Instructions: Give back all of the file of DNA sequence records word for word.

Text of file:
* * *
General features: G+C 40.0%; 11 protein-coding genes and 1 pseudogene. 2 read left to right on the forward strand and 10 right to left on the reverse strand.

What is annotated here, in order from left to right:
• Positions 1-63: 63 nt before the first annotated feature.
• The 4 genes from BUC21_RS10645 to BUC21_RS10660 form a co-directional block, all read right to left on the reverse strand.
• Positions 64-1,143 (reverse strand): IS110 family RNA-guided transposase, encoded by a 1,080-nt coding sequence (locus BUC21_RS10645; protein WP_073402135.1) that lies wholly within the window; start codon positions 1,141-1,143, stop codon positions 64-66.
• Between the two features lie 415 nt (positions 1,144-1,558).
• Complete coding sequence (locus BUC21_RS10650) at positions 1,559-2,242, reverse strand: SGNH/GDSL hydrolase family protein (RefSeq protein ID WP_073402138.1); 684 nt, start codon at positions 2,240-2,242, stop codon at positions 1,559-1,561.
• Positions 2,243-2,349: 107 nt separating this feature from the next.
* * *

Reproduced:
General features: G+C 40.0%; 11 protein-coding genes and 1 pseudogene. 2 read left to right on the forward strand and 10 right to left on the reverse strand.

What is annotated here, in order from left to right:
• Positions 1-63: 63 nt before the first annotated feature.
• The 4 genes from BUC21_RS10645 to BUC21_RS10660 form a co-directional block, all read right to left on the reverse strand.
• Positions 64-1,143 (reverse strand): IS110 family RNA-guided transposase, encoded by a 1,080-nt coding sequence (locus BUC21_RS10645; protein WP_073402135.1) that lies wholly within the window; start codon positions 1,141-1,143, stop codon positions 64-66.
• Between the two features lie 415 nt (positions 1,144-1,558).
• Complete coding sequence (locus BUC21_RS10650) at positions 1,559-2,242, reverse strand: SGNH/GDSL hydrolase family protein (RefSeq protein ID WP_073402138.1); 684 nt, start codon at positions 2,240-2,242, stop codon at positions 1,559-1,561.
• Positions 2,243-2,349: 107 nt separating this feature from the next.